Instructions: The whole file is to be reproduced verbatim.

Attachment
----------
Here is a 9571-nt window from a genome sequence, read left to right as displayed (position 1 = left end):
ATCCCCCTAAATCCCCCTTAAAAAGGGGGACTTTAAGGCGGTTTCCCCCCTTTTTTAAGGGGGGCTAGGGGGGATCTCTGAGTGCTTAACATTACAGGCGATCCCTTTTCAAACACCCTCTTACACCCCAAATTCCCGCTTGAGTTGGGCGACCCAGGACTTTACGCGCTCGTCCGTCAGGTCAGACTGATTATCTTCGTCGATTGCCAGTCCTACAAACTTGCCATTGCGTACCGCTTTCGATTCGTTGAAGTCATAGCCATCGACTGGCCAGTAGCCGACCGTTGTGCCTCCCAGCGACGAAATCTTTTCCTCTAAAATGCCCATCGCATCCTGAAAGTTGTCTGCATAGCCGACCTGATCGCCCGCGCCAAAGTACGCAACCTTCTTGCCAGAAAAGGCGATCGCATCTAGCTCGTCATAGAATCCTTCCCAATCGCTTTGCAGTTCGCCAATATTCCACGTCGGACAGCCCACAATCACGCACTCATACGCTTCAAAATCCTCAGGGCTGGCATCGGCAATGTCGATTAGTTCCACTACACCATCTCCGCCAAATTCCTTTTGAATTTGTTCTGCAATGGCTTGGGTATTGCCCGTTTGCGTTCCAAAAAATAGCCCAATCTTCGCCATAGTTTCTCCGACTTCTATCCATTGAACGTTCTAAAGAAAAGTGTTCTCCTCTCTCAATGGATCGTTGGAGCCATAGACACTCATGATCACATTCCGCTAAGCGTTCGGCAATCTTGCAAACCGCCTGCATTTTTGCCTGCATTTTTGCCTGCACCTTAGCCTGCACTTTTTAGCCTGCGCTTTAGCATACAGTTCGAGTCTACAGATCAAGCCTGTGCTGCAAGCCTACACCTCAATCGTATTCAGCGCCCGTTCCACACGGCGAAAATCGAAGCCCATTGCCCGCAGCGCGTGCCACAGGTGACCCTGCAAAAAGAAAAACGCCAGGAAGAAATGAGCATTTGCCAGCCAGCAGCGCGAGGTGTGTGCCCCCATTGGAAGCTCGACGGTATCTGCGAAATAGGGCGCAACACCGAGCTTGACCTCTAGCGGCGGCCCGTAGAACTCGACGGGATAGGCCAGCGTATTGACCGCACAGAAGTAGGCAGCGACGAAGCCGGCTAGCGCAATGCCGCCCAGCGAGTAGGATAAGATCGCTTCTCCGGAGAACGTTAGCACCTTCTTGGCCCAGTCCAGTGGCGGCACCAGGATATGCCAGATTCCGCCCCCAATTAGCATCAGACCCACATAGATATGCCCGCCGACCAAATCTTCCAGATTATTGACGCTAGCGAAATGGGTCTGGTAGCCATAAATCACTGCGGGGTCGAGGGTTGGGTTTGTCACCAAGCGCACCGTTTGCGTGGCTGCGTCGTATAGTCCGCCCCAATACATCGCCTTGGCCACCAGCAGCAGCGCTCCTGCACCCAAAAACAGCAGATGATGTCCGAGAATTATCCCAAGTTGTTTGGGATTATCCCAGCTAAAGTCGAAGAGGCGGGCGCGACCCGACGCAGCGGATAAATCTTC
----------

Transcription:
Here is a 9571-nt window from a genome sequence, read left to right as displayed (position 1 = left end):
ATCCCCCTAAATCCCCCTTAAAAAGGGGGACTTTAAGGCGGTTTCCCCCCTTTTTTAAGGGGGGCTAGGGGGGATCTCTGAGTGCTTAACATTACAGGCGATCCCTTTTCAAACACCCTCTTACACCCCAAATTCCCGCTTGAGTTGGGCGACCCAGGACTTTACGCGCTCGTCCGTCAGGTCAGACTGATTATCTTCGTCGATTGCCAGTCCTACAAACTTGCCATTGCGTACCGCTTTCGATTCGTTGAAGTCATAGCCATCGACTGGCCAGTAGCCGACCGTTGTGCCTCCCAGCGACGAAATCTTTTCCTCTAAAATGCCCATCGCATCCTGAAAGTTGTCTGCATAGCCGACCTGATCGCCCGCGCCAAAGTACGCAACCTTCTTGCCAGAAAAGGCGATCGCATCTAGCTCGTCATAGAATCCTTCCCAATCGCTTTGCAGTTCGCCAATATTCCACGTCGGACAGCCCACAATCACGCACTCATACGCTTCAAAATCCTCAGGGCTGGCATCGGCAATGTCGATTAGTTCCACTACACCATCTCCGCCAAATTCCTTTTGAATTTGTTCTGCAATGGCTTGGGTATTGCCCGTTTGCGTTCCAAAAAATAGCCCAATCTTCGCCATAGTTTCTCCGACTTCTATCCATTGAACGTTCTAAAGAAAAGTGTTCTCCTCTCTCAATGGATCGTTGGAGCCATAGACACTCATGATCACATTCCGCTAAGCGTTCGGCAATCTTGCAAACCGCCTGCATTTTTGCCTGCATTTTTGCCTGCACCTTAGCCTGCACTTTTTAGCCTGCGCTTTAGCATACAGTTCGAGTCTACAGATCAAGCCTGTGCTGCAAGCCTACACCTCAATCGTATTCAGCGCCCGTTCCACACGGCGAAAATCGAAGCCCATTGCCCGCAGCGCGTGCCACAGGTGACCCTGCAAAAAGAAAAACGCCAGGAAGAAATGAGCATTTGCCAGCCAGCAGCGCGAGGTGTGTGCCCCCATTGGAAGCTCGACGGTATCTGCGAAATAGGGCGCAACACCGAGCTTGACCTCTAGCGGCGGCCCGTAGAACTCGACGGGATAGGCCAGCGTATTGACCGCACAGAAGTAGGCAGCGACGAAGCCGGCTAGCGCAATGCCGCCCAGCGAGTAGGATAAGATCGCTTCTCCGGAGAACGTTAGCACCTTCTTGGCCCAGTCCAGTGGCGGCACCAGGATATGCCAGATTCCGCCCCCAATTAGCATCAGACCCACATAGATATGCCCGCCGACCAAATCTTCCAGATTATTGACGCTAGCGAAATGGGTCTGGTAGCCATAAATCACTGCGGGGTCGAGGGTTGGGTTTGTCACCAAGCGCACCGTTTGCGTGGCTGCGTCGTATAGTCCGCCCCAATACATCGCCTTGGCCACCAGCAGCAGCGCTCCTGCACCCAAAAACAGCAGATGATGTCCGAGAATTATCCCAAGTTGTTTGGGATTATCCCAGCTAAAGTCGAAGAGGCGGGCGCGACCCGACGCAGCGGATAAATCTTC